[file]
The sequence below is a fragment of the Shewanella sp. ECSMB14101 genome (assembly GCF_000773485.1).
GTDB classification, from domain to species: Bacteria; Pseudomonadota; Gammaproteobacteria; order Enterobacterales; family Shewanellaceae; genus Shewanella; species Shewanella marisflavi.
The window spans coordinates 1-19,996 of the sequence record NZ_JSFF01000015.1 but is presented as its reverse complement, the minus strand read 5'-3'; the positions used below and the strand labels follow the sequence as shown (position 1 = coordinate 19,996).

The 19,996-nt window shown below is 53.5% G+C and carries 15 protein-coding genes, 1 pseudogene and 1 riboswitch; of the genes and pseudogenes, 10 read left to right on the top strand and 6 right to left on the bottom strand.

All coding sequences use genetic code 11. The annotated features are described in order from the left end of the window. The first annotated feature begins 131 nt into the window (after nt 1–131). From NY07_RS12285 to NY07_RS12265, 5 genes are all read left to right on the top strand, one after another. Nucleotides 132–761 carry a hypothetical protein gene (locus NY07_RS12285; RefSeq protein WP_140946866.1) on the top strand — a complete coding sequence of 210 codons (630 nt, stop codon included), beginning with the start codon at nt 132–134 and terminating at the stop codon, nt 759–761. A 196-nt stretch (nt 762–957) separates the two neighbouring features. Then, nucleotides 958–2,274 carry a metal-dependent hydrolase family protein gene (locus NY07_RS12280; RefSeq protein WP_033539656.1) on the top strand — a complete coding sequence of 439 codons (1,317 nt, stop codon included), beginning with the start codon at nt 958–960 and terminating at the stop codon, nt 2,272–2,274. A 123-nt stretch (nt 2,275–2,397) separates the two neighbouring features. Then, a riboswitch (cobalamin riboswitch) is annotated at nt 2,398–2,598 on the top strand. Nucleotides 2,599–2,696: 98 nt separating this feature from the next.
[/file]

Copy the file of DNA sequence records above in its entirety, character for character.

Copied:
The sequence below is a fragment of the Shewanella sp. ECSMB14101 genome (assembly GCF_000773485.1).
GTDB classification, from domain to species: Bacteria; Pseudomonadota; Gammaproteobacteria; order Enterobacterales; family Shewanellaceae; genus Shewanella; species Shewanella marisflavi.
The window spans coordinates 1-19,996 of the sequence record NZ_JSFF01000015.1 but is presented as its reverse complement, the minus strand read 5'-3'; the positions used below and the strand labels follow the sequence as shown (position 1 = coordinate 19,996).

The 19,996-nt window shown below is 53.5% G+C and carries 15 protein-coding genes, 1 pseudogene and 1 riboswitch; of the genes and pseudogenes, 10 read left to right on the top strand and 6 right to left on the bottom strand.

All coding sequences use genetic code 11. The annotated features are described in order from the left end of the window. The first annotated feature begins 131 nt into the window (after nt 1–131). From NY07_RS12285 to NY07_RS12265, 5 genes are all read left to right on the top strand, one after another. Nucleotides 132–761 carry a hypothetical protein gene (locus NY07_RS12285; RefSeq protein WP_140946866.1) on the top strand — a complete coding sequence of 210 codons (630 nt, stop codon included), beginning with the start codon at nt 132–134 and terminating at the stop codon, nt 759–761. A 196-nt stretch (nt 762–957) separates the two neighbouring features. Then, nucleotides 958–2,274 carry a metal-dependent hydrolase family protein gene (locus NY07_RS12280; RefSeq protein WP_033539656.1) on the top strand — a complete coding sequence of 439 codons (1,317 nt, stop codon included), beginning with the start codon at nt 958–960 and terminating at the stop codon, nt 2,272–2,274. A 123-nt stretch (nt 2,275–2,397) separates the two neighbouring features. Then, a riboswitch (cobalamin riboswitch) is annotated at nt 2,398–2,598 on the top strand. Nucleotides 2,599–2,696: 98 nt separating this feature from the next.